The library foyer is packed with people. Many sit on the ground reading a book – popular selections include Robyn Maynard’s Policing Black Lives, Owen Toews’ Stolen City, and Tanya Tagaq’s Split Tooth – while others chat quietly among themselves. Neon sticky notes are circulated for attendees to fill out and post on the wall next to a large yellow sign asking, “what is your vision for a better library?” There’s an electric, almost festive, mood in the air.
But the occasion itself is far from celebratory. Signs taped to a concrete pillar in the middle of the foyer make that abundantly clear: “Fund & House Social Services,” “Consult Our Communities,” “Stop Security Screenings.” A giant banner reading “Millennium for All” hangs from the second-storey balcony facing the foyer – and the airport-like security checkpoint of metal detectors and mandatory bag searches that the 200 people have gathered to oppose with an hour-long “read-in.”
A month before, in late February, Winnipeg’s downtown Millennium Library abruptly installed an invasive screening process using contracted private security to confiscate all alcohol, drugs, needles, sharp objects, and any other item that “may provide a safety or security risk” to staff and other patrons. Everyone entering the library has to pass through screening, and anyone who refuses the search and scan is denied access to the library. No notice was given to community organizations before the checkpoint was installed. In fact, the only group consulted about the plan was the Winnipeg Police Service, whose headquarters are literally across the street from the library and who receive almost one-third of the city’s annual operating budget.
“I thought it was horrifying,” says Bronwyn Dobchuk-Land, professor of criminal justice at the University of Winnipeg and member of the prison abolition organization Bar None, in an interview with Briarpatch. “Being familiar with the Millennium Library and the kind of space it is and who uses it, and being familiar with the way that politics work in Winnipeg with public discourse and security – you just know immediately who it’s intending to keep out. It’s so disappointing, because the Millennium Library is actually such a special library.”
The screening process has been criticized as Transportation Security Administration (TSA) inspired “security theatre,” and an explicit attempt to further displace oppressed people from a gentrifying downtown. It’s the first of its kind in a Canadian library, something library manager Ed Cuddy effectively bragged about during a community consultation organized by Millennium for All. In contrast, a public library in Richmond, Virginia, contacted by CBC said that they wouldn’t even consider introducing bag checks and metal detectors, despite being in a state with open-carry gun laws.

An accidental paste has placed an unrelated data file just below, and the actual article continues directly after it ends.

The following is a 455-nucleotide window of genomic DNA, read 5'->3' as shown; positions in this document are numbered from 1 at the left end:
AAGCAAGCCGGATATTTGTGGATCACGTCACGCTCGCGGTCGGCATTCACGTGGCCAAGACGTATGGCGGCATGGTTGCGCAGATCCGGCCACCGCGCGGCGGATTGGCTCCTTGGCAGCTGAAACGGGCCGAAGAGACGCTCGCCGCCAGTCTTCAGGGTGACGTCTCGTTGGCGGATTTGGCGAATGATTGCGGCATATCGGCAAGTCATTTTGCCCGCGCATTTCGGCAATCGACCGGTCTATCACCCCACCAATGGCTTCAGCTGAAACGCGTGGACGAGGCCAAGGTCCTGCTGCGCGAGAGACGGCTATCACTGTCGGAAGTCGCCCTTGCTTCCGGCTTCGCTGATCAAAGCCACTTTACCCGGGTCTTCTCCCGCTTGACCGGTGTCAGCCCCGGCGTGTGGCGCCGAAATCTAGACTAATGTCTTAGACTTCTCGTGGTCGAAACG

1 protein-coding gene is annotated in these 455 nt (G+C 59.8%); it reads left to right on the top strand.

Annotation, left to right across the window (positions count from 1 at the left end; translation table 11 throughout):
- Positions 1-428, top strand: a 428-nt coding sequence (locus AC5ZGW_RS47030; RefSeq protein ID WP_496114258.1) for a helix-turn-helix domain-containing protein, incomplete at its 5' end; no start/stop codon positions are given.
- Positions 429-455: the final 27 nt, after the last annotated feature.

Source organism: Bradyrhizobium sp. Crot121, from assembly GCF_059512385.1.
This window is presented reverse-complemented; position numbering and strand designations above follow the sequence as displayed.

Library users in Winnipeg are fighting back. The newly formed group “Millennium for All” has presented a strong and nimble public response, organizing regular events such as the read-in and read-out (where people read segments of their favourite books outside of the city hall), coordinated call-in campaigns to councillors, and presentations to council committees. In mid-March, the group hosted a packed community consultation to make up for the outreach that library management never undertook. Other organizations, including the Manitoba Harm Reduction Network, Sunshine House, and Spence Neighbourhood Association, have voiced serious concerns about the screening, with some pulling their programming from the library until the measures are removed.
In a city whose left is largely spinning its wheels in getting the milquetoast NDP back into power, the struggle over whom Winnipeg’s downtown library belongs to – an issue intimately tied to racist crises of housing, harm reduction, and policing – serves as an unexpectedly sophisticated example of what’s possible when leftists organize outside of the electoral sphere and commit to winning a single protracted struggle.
ON PINS AND NEEDLES
Library management required a crisis to justify the introduction of security measures. It found one in the city’s so-called “meth epidemic,” a spectre that has been frequently leveraged in recent years by business interests to explain an alleged rise in erratic behaviour, property crime, and violence – and in turn, they call for an increased presence in policing and surveillance in the city’s rapidly gentrifying downtown.
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